Stay up to date: the security of your device is important. Unsupported (or abandoned) operating systems, jailbroken phones, and computers without antivirus protection are a recipe for disaster. If hackers can take control of your device, they can easily steal information – including your usernames, passwords, and personal details. If you have an old, unprotected device, don't use it to access financial accounts.

No public wi-fi: it's convenient to bank from anywhere, but that doesn't mean it's a good idea. Avoid using public wi-fi (including networks at coffee shops and hotels), which can be compromised by hackers. Do your banking on home or work networks, or use your cellular data instead.

Monitor accounts: make sure you know what's going on in your accounts. If you see something you didn't expect, find out what happened immediately. Alerts (by text or e-mail) can inform you when important transactions – such as large withdrawals, address changes, or password changes – hit your account.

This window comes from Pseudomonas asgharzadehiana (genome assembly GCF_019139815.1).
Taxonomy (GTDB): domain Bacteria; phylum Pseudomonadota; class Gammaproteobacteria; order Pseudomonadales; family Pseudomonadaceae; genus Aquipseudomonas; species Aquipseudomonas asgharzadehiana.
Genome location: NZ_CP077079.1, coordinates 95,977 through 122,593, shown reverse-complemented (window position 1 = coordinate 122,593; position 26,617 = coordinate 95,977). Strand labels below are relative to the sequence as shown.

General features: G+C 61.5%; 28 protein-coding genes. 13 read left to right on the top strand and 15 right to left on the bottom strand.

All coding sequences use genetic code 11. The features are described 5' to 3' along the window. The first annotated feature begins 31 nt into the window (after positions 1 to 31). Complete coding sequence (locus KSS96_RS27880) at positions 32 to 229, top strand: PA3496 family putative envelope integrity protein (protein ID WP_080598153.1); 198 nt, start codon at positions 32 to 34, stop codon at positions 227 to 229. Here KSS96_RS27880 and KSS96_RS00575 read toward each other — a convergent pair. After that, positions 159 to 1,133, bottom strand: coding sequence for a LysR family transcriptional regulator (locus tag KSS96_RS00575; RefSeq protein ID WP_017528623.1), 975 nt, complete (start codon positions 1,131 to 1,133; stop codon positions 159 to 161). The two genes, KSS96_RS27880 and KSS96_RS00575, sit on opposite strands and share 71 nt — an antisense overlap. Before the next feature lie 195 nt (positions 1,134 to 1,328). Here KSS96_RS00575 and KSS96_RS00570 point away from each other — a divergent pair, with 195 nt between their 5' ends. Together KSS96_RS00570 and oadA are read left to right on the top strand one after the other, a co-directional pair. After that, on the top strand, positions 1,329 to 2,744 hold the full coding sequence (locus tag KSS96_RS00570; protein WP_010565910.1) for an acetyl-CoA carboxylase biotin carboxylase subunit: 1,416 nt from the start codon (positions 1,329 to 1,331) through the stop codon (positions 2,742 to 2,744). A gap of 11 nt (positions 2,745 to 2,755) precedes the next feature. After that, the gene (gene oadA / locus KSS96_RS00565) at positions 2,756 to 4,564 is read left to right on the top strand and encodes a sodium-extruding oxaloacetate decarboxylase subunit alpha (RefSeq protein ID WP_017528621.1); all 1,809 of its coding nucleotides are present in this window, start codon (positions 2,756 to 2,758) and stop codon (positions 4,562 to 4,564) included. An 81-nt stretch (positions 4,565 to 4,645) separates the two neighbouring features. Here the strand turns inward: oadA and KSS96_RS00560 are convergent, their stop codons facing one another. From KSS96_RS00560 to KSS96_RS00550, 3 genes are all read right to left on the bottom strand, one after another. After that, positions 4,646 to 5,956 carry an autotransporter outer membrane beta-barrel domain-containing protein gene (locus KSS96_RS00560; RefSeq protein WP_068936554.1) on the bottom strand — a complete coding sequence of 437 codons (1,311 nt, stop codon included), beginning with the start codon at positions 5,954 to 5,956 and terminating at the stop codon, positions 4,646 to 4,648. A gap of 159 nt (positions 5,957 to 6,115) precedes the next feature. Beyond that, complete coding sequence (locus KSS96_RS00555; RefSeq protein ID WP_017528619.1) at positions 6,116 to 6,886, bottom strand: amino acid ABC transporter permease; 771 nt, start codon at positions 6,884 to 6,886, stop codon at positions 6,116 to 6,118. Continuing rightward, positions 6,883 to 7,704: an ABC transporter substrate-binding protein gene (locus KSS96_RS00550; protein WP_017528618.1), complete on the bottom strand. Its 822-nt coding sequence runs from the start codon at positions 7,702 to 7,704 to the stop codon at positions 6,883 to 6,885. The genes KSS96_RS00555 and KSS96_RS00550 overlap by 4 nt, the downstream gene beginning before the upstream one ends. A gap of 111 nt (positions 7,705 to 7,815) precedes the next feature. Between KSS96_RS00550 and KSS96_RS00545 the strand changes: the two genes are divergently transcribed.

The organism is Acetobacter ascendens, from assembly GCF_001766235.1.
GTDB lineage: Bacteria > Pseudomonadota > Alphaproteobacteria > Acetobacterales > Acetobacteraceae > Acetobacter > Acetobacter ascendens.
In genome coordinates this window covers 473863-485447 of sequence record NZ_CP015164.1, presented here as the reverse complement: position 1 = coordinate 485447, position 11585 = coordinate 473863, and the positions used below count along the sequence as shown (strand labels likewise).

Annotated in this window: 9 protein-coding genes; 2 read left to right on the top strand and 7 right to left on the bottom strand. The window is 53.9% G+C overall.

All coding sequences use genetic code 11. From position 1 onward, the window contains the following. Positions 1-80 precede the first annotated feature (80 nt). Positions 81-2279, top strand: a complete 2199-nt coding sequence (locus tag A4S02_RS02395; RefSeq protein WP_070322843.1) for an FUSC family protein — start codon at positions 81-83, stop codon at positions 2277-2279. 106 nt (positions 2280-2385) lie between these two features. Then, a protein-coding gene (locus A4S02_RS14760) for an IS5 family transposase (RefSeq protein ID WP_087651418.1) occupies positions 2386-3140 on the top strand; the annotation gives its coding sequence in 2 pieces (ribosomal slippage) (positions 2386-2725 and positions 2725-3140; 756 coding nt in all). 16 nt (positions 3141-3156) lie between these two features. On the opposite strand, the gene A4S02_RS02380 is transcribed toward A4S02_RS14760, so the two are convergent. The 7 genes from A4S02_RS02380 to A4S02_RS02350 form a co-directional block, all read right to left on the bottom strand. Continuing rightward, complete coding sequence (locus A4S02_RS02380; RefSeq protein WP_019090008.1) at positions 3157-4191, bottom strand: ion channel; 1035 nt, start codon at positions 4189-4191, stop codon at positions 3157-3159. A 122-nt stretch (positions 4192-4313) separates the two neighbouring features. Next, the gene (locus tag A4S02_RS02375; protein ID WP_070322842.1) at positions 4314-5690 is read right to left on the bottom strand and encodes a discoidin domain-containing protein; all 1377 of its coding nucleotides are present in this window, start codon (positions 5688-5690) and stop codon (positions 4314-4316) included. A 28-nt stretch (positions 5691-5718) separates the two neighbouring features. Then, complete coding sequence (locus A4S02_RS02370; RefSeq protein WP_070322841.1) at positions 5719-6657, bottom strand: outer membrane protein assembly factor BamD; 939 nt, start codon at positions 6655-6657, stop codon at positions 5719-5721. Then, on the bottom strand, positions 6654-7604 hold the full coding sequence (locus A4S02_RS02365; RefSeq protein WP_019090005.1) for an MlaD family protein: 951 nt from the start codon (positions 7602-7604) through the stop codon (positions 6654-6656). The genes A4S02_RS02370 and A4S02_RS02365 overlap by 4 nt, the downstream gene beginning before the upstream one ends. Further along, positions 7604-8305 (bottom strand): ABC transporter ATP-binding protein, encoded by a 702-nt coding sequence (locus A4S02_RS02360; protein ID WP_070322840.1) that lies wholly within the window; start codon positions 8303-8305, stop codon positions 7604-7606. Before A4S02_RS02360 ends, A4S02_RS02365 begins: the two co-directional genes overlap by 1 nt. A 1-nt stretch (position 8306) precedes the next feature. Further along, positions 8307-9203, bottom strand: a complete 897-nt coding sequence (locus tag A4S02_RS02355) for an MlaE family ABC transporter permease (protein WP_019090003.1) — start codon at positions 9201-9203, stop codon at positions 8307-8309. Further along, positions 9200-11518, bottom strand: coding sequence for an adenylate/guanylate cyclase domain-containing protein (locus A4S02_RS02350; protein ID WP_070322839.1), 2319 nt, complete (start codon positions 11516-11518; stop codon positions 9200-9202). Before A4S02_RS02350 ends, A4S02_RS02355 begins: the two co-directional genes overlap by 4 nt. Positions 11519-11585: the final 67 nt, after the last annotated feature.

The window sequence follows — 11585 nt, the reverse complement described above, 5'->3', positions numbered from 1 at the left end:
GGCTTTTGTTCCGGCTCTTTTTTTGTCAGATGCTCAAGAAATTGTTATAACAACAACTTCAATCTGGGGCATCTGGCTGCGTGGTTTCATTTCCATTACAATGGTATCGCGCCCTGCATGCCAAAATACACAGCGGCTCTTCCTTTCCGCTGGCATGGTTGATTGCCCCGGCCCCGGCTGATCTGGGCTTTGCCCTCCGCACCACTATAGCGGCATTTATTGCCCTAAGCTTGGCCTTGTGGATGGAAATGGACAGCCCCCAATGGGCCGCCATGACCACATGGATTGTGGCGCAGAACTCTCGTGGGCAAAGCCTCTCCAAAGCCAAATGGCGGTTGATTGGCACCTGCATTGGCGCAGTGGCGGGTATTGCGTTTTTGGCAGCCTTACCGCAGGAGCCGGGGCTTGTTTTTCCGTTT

Use what's available: use the strongest security protection that's available. If your bank or email provider gives you the option of using two-factor authentication (where you need to know or have something in addition to your password), opt-in – you'll make it significantly harder for hackers.

Enable biometric authentication (fingerprints, veins, and iris mapping) if and when possible. 

Don't take the bait: you're probably familiar with phishing scams, but they're still an effective tool for thieves. A bigger risk might be links in your social media feeds: clicking those links can take you to pages that install nasty software and steal information. In some cases, you'll make it easy and hand information over yourself – be cautious about "signing a petition" or adding your name to a list based on a stranger's Facebook post (especially if they want additional details, like your mailing address, date of birth, and email address).